Wand’rly
How do you feel when you see a commercial? I realize you don’t have a TV and probably don’t watch much TV in general anyway, but it’s hard to go to a bar or listen to the radio in a car without hearing or seeing a commercial. When you watch a company trying to put an emotional bond to a product, what does that make you think?
JFM
It’s funny, whenever I see a TV commercial now, I’m sucked in instantly. Commercials do such a slick job of captivating us. We don’t notice when we’re watching them every day, but when you step back for a while and then see one, it’s pretty amazing. There’s a reason advertising agencies pay scholars of demography hundreds of thousands of dollars a year to create their advertisements. They are paid to manipulate us. It’s that simple. Advertising no longer serves our needs; it works hard to manufacture the need.
Wand’rly
Can you give us an idea of your bills? If you’re not comfortable discussing dollar amounts, that’s completely fine, I’m more curious about what kinds of bills you had before transitioning to minimalism, and what you have today? What did you consider okay to spend money on and how did you come to the decision that the other stuff had to go?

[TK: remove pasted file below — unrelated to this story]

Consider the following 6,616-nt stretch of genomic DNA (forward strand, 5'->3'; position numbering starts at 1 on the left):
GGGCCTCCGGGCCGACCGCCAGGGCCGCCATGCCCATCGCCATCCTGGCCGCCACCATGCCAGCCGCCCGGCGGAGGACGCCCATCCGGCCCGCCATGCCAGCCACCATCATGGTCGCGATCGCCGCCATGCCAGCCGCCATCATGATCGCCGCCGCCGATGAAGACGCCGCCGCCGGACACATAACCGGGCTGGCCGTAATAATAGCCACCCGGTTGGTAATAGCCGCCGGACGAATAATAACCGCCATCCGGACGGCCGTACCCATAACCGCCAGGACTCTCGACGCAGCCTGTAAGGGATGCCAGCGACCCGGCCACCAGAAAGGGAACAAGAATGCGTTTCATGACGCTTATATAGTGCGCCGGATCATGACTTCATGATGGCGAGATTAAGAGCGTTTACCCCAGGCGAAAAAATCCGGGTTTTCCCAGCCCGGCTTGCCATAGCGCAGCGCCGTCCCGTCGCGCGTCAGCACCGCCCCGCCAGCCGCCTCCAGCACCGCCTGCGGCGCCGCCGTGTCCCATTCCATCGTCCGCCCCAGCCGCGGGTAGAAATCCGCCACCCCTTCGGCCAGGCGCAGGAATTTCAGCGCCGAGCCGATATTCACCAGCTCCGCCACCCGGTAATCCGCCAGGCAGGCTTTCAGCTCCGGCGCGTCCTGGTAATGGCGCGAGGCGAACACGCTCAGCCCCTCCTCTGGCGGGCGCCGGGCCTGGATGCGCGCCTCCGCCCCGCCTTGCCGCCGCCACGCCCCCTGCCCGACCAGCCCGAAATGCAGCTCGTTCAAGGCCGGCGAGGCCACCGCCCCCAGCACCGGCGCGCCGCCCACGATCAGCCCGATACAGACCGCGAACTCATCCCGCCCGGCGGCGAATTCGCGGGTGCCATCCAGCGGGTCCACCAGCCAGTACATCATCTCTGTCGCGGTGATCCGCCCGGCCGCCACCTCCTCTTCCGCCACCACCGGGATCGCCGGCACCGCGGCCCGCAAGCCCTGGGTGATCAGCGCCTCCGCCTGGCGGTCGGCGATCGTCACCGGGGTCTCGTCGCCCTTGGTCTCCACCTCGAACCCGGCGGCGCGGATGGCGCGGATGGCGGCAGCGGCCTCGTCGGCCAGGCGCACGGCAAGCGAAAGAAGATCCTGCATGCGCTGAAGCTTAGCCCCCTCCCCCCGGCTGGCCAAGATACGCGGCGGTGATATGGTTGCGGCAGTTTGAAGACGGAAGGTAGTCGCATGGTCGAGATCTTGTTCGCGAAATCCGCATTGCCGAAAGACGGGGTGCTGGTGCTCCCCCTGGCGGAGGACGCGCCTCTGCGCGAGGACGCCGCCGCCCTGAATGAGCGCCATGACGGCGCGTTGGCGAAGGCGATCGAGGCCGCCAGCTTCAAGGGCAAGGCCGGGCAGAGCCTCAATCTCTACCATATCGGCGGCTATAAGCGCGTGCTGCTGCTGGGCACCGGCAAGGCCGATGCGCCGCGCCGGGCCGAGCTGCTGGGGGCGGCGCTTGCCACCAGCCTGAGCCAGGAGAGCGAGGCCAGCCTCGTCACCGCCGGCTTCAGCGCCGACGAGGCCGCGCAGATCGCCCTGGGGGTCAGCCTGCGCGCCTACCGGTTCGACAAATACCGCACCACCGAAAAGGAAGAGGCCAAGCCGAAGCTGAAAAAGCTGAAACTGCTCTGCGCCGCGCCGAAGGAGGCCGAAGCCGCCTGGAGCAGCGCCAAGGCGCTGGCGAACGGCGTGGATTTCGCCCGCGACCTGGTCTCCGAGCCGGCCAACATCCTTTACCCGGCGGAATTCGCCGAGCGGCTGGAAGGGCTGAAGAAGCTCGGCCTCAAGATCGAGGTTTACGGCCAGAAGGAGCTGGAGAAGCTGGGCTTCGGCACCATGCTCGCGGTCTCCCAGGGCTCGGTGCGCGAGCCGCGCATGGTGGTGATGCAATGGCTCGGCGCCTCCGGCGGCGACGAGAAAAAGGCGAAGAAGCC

JFM
I spent two years paying off the vast majority of my debt: credit card debt, student loans, medical bills, and the like. Then I paid off my car and sold my large house and moved into a small, $500 per month minimalist apartment. Then, over time, I gradually got rid of nearly all my bills. No more internet at home: Instead, I now find more productive things to do with my time, focusing on my health and my relationships and the more important things in life. When I need to use the internet, I go to the library or a coffee shop and I use it deliberately, no longer wasting hours of my life “surfing the web.” Living my dream doesn’t allow time for such pillory. No more TV: Instead, I read or write or go to a concert or a movie with a friend, creating meaningful, lasting experiences instead of channel surfing my life away. Living my dream doesn’t allow time for such passive nonsense. No more expensive gym membership: Now, I walk more than ever, and I exercise 18 minutes each day at home or in the park. And at age 31, I’m in the best shape of my life. No more extra bills: No new, expensive cars. No more satellite radio. No more expensive cellphone plan. No more Netflix. No more magazine subscriptions. Living my dream makes these ephemeral pleasures pale in comparison. And now my only bills at this point are rent, utilities, and insurance. Everything else had to go. I decided that pursuing my dream was worth it.
Wand’rly